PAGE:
What is Empathic Cinema?
Empathic Cinema is a student led film festival that promotes the voices of young people to express their views of the world around them. I was inspired by other student led projects that used creativity while still striving to make an impact.
What were you hoping to achieve with Empathic Cinema?
I wanted Empathic Cinema to not only be a community bonding event where families and friends sit back and relax, but wanted our audience to leave with a deeper awareness of the world around them. Although the film festival featured short films about various global issues, we wanted in the end to do more than just raise awareness. We wanted audiences to be inspired to take action. To help with this my team and I decided to also promote a 24-hour fast, a fundraising event where we and other members of our school community go without food for 24 hours to raise money for the hungry.
I had attended a fashion show in Hong Kong that IBDP art students had produced at their school. It was extremely impressive as the students had managed to collect sponsors from high end clothing lines, had set up impressive social media, and really helped to convey the glamor of fashion. However, I was disappointed by how there was more emphasis on the brand name of clothing worn by students rather than the creativity and imagination of student produced designs. Although the fashion show was fundraising for a battered women’s shelter, there was a disappointing emphasis on materialism.
How has growing up overseas as an American expatriate attending international schools in Asia shaped your sense of international mindedness?
I have lived in 4 different countries over the past 8 years, which most certainly has shaped my sense of international mindedness. However, I also have a very multicultural background being Italian, Indian, Filipino American. All these factors have most certainly played a role. When I was 10 years old, I had the opportunity to visit my relatives in the Philippines for the first time. I’ll never forget coming face to face with a boy my age, emaciated, and holding a sickly baby in his arms. At the moment, there was nothing I could do to help.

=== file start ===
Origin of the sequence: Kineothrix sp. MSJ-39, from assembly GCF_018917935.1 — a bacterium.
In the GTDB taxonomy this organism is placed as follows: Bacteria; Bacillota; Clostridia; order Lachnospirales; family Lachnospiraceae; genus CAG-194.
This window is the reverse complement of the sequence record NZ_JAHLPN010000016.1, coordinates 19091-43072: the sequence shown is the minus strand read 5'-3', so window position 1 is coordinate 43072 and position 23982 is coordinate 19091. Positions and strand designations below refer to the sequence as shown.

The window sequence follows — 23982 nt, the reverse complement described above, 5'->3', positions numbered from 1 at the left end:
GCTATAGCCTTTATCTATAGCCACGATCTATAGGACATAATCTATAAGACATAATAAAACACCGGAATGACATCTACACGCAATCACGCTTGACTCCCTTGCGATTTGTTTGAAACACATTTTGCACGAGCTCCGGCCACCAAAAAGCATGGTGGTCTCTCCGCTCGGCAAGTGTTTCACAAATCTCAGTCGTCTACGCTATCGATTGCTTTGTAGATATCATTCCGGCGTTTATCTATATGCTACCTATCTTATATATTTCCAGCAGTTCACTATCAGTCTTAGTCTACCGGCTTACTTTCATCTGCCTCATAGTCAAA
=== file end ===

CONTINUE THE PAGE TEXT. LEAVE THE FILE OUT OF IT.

My grandfather’s story surviving near death due to extreme poverty in India also heightened my awareness of the world before I became an international student. Even after immigrating to the US and becoming an engineer and businessman he still occasionally had nightmares where he would find himself as a beggar again, and that when his family walked by, they would ignore him. I am haunted too by the fact that I had ignored the suffering of this boy, who very much resembled my own grandfather when he was that age.
I knew it would be challenging initiating this CAS project in a school that was new to the IBDP program. So in preparation I discovered Crossroads Foundation’s Global Xperience, which creates simulations for schools and organizations to create empathy and positive change for people living in poverty. I set up a Skype call with David Begbie the Director of Crossroads. He understood that I wanted to truly make an impact and introduced me to the idea of turning our film fest into a 24-hour fast and lock- in. In order to build a sense of community around this ambitious project I had to share this idea in different ways to different groups of people. I also had to allow other students to add their own input and initiative for aspects of the event that excited them most.
What are you most proud of in regards to organizing this film festival?
I am most proud of my school community for coming together and supporting this event. BIBA has a big heart with many of us involved in service projects from our parents to the students to the teachers. I am especially proud and grateful to the students who joined the organizing team. We would not have been able to make the impact we did raising awareness with the films and raising funds for the NGO Freedom from Hunger if we didn’t all work as hard as we did.
If you can describe one moment that will forever stay in your mind regarding producing this film festival?
I finally took a moment after all the running around to look out at all the people who had shown up for the film festival. It was so satisfying to see families and students happily and peacefully watching these films outside on the grass picnicking around our school’s Confucian temple. Finally, after almost two years of dreaming and planning—it happened: Empathic Cinema!